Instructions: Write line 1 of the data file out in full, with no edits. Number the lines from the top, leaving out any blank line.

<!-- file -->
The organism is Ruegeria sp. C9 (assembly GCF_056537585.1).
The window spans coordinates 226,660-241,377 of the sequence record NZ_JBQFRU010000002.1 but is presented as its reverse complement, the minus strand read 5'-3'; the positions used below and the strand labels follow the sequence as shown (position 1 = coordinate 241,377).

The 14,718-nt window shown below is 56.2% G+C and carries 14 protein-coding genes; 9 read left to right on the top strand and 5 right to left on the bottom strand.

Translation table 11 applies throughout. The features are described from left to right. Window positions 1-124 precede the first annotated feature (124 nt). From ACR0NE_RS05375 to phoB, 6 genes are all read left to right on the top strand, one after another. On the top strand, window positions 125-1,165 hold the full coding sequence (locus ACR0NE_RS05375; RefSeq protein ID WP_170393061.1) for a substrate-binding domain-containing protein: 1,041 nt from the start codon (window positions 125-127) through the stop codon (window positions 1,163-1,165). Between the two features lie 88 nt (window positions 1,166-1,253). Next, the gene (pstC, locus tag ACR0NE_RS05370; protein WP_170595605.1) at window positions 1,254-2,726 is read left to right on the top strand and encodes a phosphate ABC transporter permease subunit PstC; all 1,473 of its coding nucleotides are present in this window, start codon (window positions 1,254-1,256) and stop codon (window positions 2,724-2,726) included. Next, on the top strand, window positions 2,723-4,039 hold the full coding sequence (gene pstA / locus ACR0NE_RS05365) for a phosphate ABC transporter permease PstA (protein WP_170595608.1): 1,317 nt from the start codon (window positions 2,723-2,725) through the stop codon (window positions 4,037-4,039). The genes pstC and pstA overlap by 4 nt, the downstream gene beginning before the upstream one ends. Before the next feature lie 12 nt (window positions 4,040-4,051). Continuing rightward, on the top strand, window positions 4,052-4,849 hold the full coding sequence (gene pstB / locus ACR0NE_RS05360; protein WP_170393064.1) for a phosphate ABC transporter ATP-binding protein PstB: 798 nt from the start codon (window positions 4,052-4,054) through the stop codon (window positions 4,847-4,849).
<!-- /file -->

The organism is Ruegeria sp. C9 (assembly GCF_056537585.1).